If you are in the habit of doing elaborate and detailed piercing, you have probably discovered that it’s easy to make crevasses and crannies with a saw blade that are tough to clean up and finish with even the smallest needle or escapement files. It probably also really annoys you when you can’t get your lines as exquisitely clean and crisp as you want them. Fret no more! There is a way to sand the edges of even the smallest fissure….
As usual, you will need some stuff….
Materials & Tools
- leftover strips of sand paper (saved from making Custom Sanding Sticks, right?)
- strapping tape (the kind with fibers running the length of it)
- saw frame
1) Cut a piece of your sand paper that’s the same length as a regular saw blade (5-1/8″ or a bit longer if you like).
2) Cover the back of the strip of sandpaper with strapping tape. Don’t overlap the tape, but do cover the surface completely, and make sure the fibers in the tape run along the length of the paper.
3) Cut narrow strips of your strapping-tape-backed sand paper. Put any extra cut strips into an envelope, cigar tube, or other marked container, so you know what grit they are.
4) Clamp one end of the strip into your saw frame, and thread the strip through the hole you want to sand. When you clamp the second end of the sandpaper strip into the saw frame, put only a small amount of tension on it. The fibers in the strapping tape will hold the strip together and prevent it from tearing immediately in two, but the tape can only handle a fraction of the tension you can put on a steel saw blade.
5) Use a regular sawing motion to sand, pushing slightly towards the side with the grit on it. The beauty of the micro sanding strip is that it cuts when moving both up and down, rather than only on the down stroke like a saw blade. Of course, it also cuts on only one side. You can make wider strips – up to the width of the clamp area on your saw frame – but the narrowest strip you can make will be one with only a single fiber from the strapping tape running down the back of it.
P.S. The ornament I’m sanding in the photos? That’s a piece I made for the annual Christmas Ornament Exchange Holiday Party held by the Seattle Metals Guild. I seem to have fallen into the habit of always making an ornament with a bat theme :). This one is a snowflake of caroling bats, hence the sheet music and the candles. The beautiful hostess of the 2013 party drew my name and received this ornament. Most fitting!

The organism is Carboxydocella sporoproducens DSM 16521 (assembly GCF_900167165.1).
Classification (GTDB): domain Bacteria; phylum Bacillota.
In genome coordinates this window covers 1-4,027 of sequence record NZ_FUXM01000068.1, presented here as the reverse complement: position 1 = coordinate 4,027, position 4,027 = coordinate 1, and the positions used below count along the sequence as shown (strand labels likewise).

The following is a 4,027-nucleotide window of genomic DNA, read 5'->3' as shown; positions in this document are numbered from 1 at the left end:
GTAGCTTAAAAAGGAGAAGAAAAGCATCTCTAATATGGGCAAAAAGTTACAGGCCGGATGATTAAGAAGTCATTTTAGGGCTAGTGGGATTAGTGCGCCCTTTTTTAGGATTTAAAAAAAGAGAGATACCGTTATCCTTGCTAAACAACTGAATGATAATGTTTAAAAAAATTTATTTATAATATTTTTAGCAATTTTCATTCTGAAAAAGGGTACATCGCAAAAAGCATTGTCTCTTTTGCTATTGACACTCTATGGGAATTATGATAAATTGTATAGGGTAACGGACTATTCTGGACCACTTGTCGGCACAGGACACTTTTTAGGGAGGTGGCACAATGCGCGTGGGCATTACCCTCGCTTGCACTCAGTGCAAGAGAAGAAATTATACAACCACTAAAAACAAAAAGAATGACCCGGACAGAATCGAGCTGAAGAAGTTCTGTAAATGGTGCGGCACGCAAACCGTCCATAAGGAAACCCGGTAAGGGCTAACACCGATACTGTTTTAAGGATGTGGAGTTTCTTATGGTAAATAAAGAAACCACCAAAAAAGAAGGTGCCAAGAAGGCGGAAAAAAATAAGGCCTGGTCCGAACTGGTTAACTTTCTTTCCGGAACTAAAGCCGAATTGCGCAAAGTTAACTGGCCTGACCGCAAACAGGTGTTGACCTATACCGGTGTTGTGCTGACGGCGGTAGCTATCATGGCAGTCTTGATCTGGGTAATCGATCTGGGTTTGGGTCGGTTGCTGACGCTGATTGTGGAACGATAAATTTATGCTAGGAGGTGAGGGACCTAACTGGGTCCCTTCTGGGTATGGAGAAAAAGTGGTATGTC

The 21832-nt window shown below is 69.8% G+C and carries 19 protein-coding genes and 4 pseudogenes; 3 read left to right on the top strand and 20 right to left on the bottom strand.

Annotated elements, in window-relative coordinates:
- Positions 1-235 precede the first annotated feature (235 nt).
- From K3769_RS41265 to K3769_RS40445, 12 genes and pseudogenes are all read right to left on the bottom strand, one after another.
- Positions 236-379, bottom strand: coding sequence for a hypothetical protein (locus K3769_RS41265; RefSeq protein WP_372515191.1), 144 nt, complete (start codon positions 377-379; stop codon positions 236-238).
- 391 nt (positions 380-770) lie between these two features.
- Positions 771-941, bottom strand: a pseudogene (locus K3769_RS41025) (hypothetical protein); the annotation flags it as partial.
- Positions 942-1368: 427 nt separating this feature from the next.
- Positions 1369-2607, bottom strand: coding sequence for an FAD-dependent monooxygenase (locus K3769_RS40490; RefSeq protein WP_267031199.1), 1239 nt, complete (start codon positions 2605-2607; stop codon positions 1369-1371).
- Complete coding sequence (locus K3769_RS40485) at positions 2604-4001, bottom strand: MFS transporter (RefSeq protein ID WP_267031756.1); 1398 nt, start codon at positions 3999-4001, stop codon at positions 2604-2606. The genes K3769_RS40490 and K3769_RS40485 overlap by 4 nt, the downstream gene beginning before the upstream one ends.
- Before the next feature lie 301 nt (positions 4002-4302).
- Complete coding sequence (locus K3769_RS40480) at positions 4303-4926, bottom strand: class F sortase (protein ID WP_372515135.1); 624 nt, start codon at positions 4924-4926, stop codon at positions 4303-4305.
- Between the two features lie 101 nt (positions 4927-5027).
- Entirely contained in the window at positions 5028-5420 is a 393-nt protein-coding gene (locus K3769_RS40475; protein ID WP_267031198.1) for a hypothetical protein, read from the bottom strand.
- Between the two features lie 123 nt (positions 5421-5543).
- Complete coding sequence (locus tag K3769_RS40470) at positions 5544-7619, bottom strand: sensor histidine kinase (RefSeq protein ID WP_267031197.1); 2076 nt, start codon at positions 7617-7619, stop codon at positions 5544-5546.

P.P.S. Did a friend forward this post to you? Did you stumble on it by accident? Want to eliminate the element of chance? Click here to get on my direct list.
Thanks for the great tip ,it will make things so much easier !
this is brilliant…
Very good tip! Really appreciate the sharing…!
The micro sanding strips are an absolutely fabulous idea – thank you so much for sharing it!
I needed exactly this right now. Genius idea! Thanks for sharing 🙂
That is SO helpful! Thank you! 🙂 also could you tell me the name of your saw? I have been looking for that particular one?
Hi Halli, I’m glad you found the post helpful. I believe I bought my saw from Otto Frei. They still carry one called the “Quick Change Lever Style Fixed Sawframe”, which is kind of a mouthful, but at least a very descriptive mouthful. Here’s a link to it on their site: http://www.ottofrei.com/Quick-Change-Lever-Style-Fixed-Sawframe-3-75mm-Deep-Throat.html
Thank you for your help on the sanding stones and the sanding stripes. The sanding stripes are a wonderful idea and I already have everything in my shop so I think I will try this first.
Excellent! It’s always a boost when you discover you have everything you need already :).
Great idea, thank you! Would it be possible to cut a strip twice as wide, fold it in half and use it that way? It seems like it might make it a bit stronger and give you a 2-sided sanding strip to boot, or does that make it too thick?
Hi Lynn, I think that would probably work beautifully, if there is enough room in the space you are sanding to accommodate a thicker strip. I imagine your idea would be particularly suited to sanding deep into pointy corners, since you’d have an abrasive surface right on the fold that you could push into a corner. Try it and let us know :)!
Hi Julia, I was Googling that quick-change saw and your site came up… btw, I just subscribed to your newsletter : ) … any cons to this saw? Would you buy it again?
Hey Robin, That cam-lever style saw frame was my favorite for many years and I still use it for taking classes and teaching (it travels with me). No cons that I can think of, and you can’t beat the incredibly reasonable price of $15 ! I love to do piercing, and being able to change the blade easily while there’s a piece of metal hanging on the blade is super important :). The stay-at-home saw I use now is the Knew Concepts saw frame with lever tensioning (I have the one that swivels, but it’s a bit fiddly, so if I were doing it again, I’d just buy the $69 one with lever tension and no swivel): http://www.knewconcepts.com/3-inch.php
Awesome! I was just looking at it again on OttoFrei when your answer came in. I think you’ve just made a sale for them! Thanks for the informative answer, and I look forward to reading your newsletters!
So glad to come across your review of that saw frame; I’ve been considering purchasing one for myself too, and now I think I will!